Member area

Overwhelming public concern about the cost-of-living needs to be addressed by OECD and Governments

18 July 2023

A staggering 91% of the working population in 27 OECD countries is concerned about the cost of living, according to the OECD’s ‘Risks that Matter’ survey published today.

Almost half (47%) the people surveyed are worried about the cost of all four categories covered in the survey: essential food products, housing, home energy, and paying for debt.

Parents with children and respondents in the bottom-income quintile were particularly worried, compared to non-parents and the highest-income quintile (54% vs 43%, and 53% vs 39%, respectively). Unsurprisingly, the OECD finds that “more respondents tend to be worried about costs of living in countries where the social safety net is historically weaker”.

Only 1 out of 3 feels confident that government assistance will be sufficient in helping cope with increasing prices. Almost 3 out of 4 respondents call on governments to prioritise “helping people deal with rising costs of living”. Among the most cited actions that governments should prioritise is “improving job quality” (close to 70% across OECD countries).

Over half (51%) of respondents are worried about losing their work-related income, whether being employed or self-employed. This figure has barely moved compared to 2020 (54%) during the COVID-19 pandemic. The OECD explains it with “deeper insecurities” related to long-term impact of policies introduced at the time of the pandemic and, more recently, the uncertainty brought by the war in Ukraine. It does not acknowledge the rising level of part-time and temporary jobs, and the risks to employment posed by the continued monetary policy tightening supported by the OECD.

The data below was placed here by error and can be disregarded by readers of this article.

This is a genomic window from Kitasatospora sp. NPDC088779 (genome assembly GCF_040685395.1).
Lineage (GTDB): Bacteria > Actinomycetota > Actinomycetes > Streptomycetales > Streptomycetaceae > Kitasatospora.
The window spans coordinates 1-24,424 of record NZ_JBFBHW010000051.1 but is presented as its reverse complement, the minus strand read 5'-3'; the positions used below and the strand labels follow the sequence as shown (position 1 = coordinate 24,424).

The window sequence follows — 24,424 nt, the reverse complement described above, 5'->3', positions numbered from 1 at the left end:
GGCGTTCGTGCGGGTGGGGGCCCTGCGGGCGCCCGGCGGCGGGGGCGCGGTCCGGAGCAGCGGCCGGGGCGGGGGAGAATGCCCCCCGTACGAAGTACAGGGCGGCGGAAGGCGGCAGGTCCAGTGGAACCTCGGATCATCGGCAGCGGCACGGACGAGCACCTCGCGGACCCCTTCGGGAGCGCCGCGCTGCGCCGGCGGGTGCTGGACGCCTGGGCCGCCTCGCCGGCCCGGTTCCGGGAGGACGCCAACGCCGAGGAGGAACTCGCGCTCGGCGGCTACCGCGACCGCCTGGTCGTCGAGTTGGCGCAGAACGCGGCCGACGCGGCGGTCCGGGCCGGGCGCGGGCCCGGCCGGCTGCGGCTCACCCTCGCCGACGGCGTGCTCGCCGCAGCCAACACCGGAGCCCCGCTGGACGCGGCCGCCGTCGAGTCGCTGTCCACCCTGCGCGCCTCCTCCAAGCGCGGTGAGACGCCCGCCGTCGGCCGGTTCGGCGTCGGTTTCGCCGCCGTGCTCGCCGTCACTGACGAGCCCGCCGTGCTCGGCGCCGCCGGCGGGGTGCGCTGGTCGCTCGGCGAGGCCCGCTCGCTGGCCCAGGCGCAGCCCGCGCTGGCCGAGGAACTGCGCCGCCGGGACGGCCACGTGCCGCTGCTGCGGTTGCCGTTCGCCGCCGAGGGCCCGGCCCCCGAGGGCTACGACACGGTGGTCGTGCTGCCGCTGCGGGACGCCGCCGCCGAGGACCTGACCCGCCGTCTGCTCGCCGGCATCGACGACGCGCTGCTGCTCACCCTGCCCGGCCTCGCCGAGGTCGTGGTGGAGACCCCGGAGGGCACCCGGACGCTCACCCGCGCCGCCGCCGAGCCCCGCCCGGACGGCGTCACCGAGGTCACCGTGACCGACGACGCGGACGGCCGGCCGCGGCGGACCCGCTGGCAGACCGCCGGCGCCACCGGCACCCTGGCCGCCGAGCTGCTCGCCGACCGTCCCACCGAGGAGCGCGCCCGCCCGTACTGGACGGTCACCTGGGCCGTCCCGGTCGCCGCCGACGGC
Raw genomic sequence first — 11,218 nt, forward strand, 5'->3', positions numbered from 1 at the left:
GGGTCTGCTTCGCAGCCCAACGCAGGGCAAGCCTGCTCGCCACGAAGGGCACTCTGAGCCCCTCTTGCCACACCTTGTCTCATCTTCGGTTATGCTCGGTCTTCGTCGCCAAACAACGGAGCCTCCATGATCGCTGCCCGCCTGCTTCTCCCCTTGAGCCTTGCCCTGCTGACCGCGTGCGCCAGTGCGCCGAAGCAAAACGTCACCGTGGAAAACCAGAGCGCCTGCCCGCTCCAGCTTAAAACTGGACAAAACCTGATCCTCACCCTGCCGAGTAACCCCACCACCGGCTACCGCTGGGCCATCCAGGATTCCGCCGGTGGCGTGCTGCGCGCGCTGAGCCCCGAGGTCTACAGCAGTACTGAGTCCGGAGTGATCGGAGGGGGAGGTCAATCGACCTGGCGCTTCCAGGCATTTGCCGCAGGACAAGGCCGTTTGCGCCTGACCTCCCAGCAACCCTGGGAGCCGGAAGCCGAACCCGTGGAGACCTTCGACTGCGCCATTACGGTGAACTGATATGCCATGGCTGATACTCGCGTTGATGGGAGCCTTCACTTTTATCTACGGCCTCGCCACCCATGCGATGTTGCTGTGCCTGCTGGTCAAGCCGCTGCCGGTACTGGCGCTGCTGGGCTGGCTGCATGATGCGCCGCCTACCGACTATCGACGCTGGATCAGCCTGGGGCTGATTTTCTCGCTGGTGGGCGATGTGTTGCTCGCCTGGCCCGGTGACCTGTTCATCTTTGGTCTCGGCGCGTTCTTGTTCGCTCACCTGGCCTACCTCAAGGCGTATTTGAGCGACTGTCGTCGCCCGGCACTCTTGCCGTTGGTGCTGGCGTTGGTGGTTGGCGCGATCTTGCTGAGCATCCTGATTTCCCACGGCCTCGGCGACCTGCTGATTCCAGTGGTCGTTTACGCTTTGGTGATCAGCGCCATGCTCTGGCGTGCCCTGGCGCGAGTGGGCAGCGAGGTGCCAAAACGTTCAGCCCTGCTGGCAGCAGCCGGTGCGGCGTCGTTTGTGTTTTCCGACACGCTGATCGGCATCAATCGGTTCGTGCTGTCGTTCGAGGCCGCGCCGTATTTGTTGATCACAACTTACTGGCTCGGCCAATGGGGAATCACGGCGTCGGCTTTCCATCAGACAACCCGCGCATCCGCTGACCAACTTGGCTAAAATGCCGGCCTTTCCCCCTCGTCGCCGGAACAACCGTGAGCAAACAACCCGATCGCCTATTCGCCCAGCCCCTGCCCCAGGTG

‘’An overwhelming majority of working people are understandably very worried about the cost of living and will be even more concerned today than they were six months ago when the survey was carried out, because of rising interest rates and the continuous decline of the purchasing power of wages."

— Veronica Nilsson, General Secretary ,TUAC

“The lack of public confidence in the policies being taken by Governments and being promoted by the OECD should ring loud alarm bells among policymakers” said Veronica Nilsson, General Secretary of TUAC.

“Governments would be foolish to ignore the massive public concern and need to question policies that aim to keep up monetary tightening, reduce fiscal support measures and wind down government expenditure.”

TUAC remains concerned that monetary policy tightening will trigger a recession with serious social (and political) consequences and repeat the unnecessarily long and painful labour market recovery of the 2010s.

TUAC calls on the OECD to hear public opinion and build a more coherent, broader strategy for governments to boost labour markets through more quality jobs, improve social policy and implement measures to tackle the real current drivers of inflation, notably profits, in a more efficient manner than reducing demand.



The survey was carried out in autumn 2022 and investigates the most urgent social and economic risks in 27 OECD countries, as perceived by 18-65 year olds.

The OECD countries surveyed were Austria, Belgium, Canada, Chile, Denmark, Estonia, Finland, France, Germany, Greece, Ireland, Israel, Italy, Korea, Latvia, Lithuania, Mexico, the Netherlands, Norway, Poland, Portugal, Slovenia, Spain, Switzerland, Türkiye, the United Kingdom and the United States.